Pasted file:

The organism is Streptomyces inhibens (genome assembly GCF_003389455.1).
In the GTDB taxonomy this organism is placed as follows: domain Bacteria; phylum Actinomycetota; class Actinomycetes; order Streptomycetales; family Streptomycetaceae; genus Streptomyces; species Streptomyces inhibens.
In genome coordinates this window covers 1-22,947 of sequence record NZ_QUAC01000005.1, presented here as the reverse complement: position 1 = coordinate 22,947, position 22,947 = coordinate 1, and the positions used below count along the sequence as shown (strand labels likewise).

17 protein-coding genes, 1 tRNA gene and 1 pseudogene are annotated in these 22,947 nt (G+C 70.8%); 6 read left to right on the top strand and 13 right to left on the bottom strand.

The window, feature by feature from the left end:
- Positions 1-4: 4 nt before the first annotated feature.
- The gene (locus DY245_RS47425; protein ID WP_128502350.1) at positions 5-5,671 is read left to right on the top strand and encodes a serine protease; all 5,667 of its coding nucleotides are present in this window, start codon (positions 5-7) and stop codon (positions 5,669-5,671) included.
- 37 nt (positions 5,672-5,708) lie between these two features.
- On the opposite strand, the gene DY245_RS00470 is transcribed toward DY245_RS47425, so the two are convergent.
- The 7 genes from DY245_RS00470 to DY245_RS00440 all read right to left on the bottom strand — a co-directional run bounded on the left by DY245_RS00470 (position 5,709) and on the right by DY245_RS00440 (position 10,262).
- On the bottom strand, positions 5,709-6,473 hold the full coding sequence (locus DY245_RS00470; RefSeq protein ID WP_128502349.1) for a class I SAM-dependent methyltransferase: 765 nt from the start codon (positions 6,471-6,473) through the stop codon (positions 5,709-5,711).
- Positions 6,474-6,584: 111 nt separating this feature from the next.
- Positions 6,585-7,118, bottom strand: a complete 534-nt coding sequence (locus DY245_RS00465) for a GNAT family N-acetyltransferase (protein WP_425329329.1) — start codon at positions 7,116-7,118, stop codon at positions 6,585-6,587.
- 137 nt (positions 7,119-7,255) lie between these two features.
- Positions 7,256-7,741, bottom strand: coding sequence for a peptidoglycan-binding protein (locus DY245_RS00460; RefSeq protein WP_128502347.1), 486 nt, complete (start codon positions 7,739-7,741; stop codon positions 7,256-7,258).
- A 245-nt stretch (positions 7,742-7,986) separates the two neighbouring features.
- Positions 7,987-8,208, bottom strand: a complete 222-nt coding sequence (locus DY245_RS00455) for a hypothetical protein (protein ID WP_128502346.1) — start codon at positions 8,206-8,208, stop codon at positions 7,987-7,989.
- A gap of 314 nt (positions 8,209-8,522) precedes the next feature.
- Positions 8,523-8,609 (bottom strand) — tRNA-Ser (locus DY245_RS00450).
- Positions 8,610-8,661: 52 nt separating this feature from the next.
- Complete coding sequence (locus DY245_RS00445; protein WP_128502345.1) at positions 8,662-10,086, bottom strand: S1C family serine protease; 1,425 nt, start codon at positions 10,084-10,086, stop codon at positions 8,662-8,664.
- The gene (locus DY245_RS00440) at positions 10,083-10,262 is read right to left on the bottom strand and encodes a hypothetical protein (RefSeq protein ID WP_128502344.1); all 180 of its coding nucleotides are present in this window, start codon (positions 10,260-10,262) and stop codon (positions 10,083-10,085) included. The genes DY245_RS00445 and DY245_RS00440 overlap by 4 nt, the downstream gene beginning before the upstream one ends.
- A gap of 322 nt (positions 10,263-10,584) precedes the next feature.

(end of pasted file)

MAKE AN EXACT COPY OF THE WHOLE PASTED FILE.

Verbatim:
The organism is Streptomyces inhibens (genome assembly GCF_003389455.1).
In the GTDB taxonomy this organism is placed as follows: domain Bacteria; phylum Actinomycetota; class Actinomycetes; order Streptomycetales; family Streptomycetaceae; genus Streptomyces; species Streptomyces inhibens.
In genome coordinates this window covers 1-22,947 of sequence record NZ_QUAC01000005.1, presented here as the reverse complement: position 1 = coordinate 22,947, position 22,947 = coordinate 1, and the positions used below count along the sequence as shown (strand labels likewise).

17 protein-coding genes, 1 tRNA gene and 1 pseudogene are annotated in these 22,947 nt (G+C 70.8%); 6 read left to right on the top strand and 13 right to left on the bottom strand.

The window, feature by feature from the left end:
- Positions 1-4: 4 nt before the first annotated feature.
- The gene (locus DY245_RS47425; protein ID WP_128502350.1) at positions 5-5,671 is read left to right on the top strand and encodes a serine protease; all 5,667 of its coding nucleotides are present in this window, start codon (positions 5-7) and stop codon (positions 5,669-5,671) included.
- 37 nt (positions 5,672-5,708) lie between these two features.
- On the opposite strand, the gene DY245_RS00470 is transcribed toward DY245_RS47425, so the two are convergent.
- The 7 genes from DY245_RS00470 to DY245_RS00440 all read right to left on the bottom strand — a co-directional run bounded on the left by DY245_RS00470 (position 5,709) and on the right by DY245_RS00440 (position 10,262).
- On the bottom strand, positions 5,709-6,473 hold the full coding sequence (locus DY245_RS00470; RefSeq protein ID WP_128502349.1) for a class I SAM-dependent methyltransferase: 765 nt from the start codon (positions 6,471-6,473) through the stop codon (positions 5,709-5,711).
- Positions 6,474-6,584: 111 nt separating this feature from the next.
- Positions 6,585-7,118, bottom strand: a complete 534-nt coding sequence (locus DY245_RS00465) for a GNAT family N-acetyltransferase (protein WP_425329329.1) — start codon at positions 7,116-7,118, stop codon at positions 6,585-6,587.
- 137 nt (positions 7,119-7,255) lie between these two features.
- Positions 7,256-7,741, bottom strand: coding sequence for a peptidoglycan-binding protein (locus DY245_RS00460; RefSeq protein WP_128502347.1), 486 nt, complete (start codon positions 7,739-7,741; stop codon positions 7,256-7,258).
- A 245-nt stretch (positions 7,742-7,986) separates the two neighbouring features.
- Positions 7,987-8,208, bottom strand: a complete 222-nt coding sequence (locus DY245_RS00455) for a hypothetical protein (protein ID WP_128502346.1) — start codon at positions 8,206-8,208, stop codon at positions 7,987-7,989.
- A gap of 314 nt (positions 8,209-8,522) precedes the next feature.
- Positions 8,523-8,609 (bottom strand) — tRNA-Ser (locus DY245_RS00450).
- Positions 8,610-8,661: 52 nt separating this feature from the next.
- Complete coding sequence (locus DY245_RS00445; protein WP_128502345.1) at positions 8,662-10,086, bottom strand: S1C family serine protease; 1,425 nt, start codon at positions 10,084-10,086, stop codon at positions 8,662-8,664.
- The gene (locus DY245_RS00440) at positions 10,083-10,262 is read right to left on the bottom strand and encodes a hypothetical protein (RefSeq protein ID WP_128502344.1); all 180 of its coding nucleotides are present in this window, start codon (positions 10,260-10,262) and stop codon (positions 10,083-10,085) included. The genes DY245_RS00445 and DY245_RS00440 overlap by 4 nt, the downstream gene beginning before the upstream one ends.
- A gap of 322 nt (positions 10,263-10,584) precedes the next feature.